Committee for Children Blog

Class Challenge: Make Fast Friends

Middle school students become fast friends with Second Step activities

Making friends, especially in middle school, can be tough. Forming and nurturing relationships take skill, time, and effort, but it’s worth it. This engaging activity helps middle school students establish and build friendships with classmates in a safe way—and practice socializing away from their smartphones.

Grades 6–8

Teachers and educators, here’s what you need to know for this easy 10-minute relationship-building activity.

Preparation: Arrange chairs in two rows facing each other.

Materials: A stopwatch or other timer

Activity Instructions

Start by introducing the Fast Friends activity to your class with this script: Today’s challenge will help us get to know each other—fast. We’re going to take turns describing ourselves in 30 seconds or less, so start thinking about what you’d most like other people to know about you.


  1. Have the students sit in two rows facing each other.
  2. How would you describe yourself in 30 seconds or less? Have students quietly think of a quick self-description. They could include things they like to do, what’s most important to them, or what makes them a good friend.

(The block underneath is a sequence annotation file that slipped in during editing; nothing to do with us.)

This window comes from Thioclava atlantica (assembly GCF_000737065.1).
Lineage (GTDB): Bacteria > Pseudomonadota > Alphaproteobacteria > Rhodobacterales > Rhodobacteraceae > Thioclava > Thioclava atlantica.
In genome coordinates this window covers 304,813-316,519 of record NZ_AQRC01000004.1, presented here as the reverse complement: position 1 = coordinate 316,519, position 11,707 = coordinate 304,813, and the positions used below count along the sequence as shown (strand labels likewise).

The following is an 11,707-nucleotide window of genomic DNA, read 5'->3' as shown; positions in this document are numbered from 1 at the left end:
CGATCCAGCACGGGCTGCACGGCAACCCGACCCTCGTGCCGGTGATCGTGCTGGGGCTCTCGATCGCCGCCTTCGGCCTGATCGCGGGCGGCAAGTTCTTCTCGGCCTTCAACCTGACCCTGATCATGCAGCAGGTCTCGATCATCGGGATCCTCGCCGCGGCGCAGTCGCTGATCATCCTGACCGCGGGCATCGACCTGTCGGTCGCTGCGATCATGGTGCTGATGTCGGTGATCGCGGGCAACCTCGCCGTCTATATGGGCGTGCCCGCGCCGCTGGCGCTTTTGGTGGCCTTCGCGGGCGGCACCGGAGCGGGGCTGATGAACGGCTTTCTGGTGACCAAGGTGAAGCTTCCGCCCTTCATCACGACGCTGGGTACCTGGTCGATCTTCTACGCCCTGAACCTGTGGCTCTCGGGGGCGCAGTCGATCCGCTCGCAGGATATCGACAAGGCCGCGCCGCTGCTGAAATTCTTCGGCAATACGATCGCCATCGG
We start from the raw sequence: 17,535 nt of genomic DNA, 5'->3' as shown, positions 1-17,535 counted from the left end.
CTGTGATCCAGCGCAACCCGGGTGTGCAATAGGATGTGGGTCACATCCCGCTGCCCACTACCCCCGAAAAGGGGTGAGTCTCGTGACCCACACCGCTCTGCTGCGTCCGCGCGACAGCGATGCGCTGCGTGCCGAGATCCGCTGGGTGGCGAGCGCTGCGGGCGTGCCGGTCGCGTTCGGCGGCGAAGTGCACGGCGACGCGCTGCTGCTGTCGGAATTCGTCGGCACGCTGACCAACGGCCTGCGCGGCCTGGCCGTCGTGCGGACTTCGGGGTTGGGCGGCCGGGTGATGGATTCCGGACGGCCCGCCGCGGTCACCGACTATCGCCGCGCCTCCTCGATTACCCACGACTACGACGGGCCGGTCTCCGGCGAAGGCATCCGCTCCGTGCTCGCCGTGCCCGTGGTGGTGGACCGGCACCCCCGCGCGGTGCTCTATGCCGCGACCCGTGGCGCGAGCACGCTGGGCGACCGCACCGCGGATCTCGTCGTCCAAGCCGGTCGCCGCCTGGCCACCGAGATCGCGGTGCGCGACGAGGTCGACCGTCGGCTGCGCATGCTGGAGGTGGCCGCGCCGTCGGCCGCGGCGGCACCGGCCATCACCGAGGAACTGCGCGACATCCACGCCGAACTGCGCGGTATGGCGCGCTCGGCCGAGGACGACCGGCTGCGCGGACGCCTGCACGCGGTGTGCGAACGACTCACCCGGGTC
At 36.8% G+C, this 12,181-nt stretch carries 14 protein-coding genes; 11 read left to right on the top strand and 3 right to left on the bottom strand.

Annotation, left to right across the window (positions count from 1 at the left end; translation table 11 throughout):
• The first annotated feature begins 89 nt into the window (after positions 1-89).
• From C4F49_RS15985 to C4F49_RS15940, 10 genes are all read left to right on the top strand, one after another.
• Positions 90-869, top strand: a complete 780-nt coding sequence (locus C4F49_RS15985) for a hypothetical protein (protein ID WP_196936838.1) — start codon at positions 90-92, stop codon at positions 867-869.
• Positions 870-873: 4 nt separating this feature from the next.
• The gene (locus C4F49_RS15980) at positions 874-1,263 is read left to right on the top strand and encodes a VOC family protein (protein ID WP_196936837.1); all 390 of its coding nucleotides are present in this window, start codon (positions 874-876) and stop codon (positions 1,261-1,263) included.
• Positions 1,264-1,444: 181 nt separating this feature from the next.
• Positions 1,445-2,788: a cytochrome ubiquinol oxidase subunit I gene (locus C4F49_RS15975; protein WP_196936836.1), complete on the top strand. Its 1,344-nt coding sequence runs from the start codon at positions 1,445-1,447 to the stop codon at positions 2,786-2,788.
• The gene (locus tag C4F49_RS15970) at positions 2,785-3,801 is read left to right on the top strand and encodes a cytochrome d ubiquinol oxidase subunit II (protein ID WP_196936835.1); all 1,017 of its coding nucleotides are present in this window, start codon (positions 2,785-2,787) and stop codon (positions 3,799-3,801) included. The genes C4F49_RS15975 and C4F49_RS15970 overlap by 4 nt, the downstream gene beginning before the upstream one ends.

3. Choose one row to start.
  4. When I say “go,” everyone in the first row will have 30 seconds to describe themselves to the person opposite them. Then it’ll be the other row’s turn. I’ll tell you when it’s time to switch. Ready? Go. Start the 30-second timer.
  5. After 30 seconds, say: Time’s up. It’s the other side’s turn now. Have the students in the other row describe themselves to the person opposite them while you time them for 30 seconds.
  6. After students from both rows have participated, have everyone stand up and move one chair to the right. Students at the end of a row will move to the beginning of the same row.
  7. Repeat Steps 4 to 6, as time allows.


Ask: Did you learn something new about someone in this class? What did the person say that caught your interest?

Give students time to think, then call on them to tell the class their ideas.

Like this activity?

We’re adding more free PreK–8 classroom activities all the time. See grade-specific activities that align with Second Step Social-Emotional Learning for schools.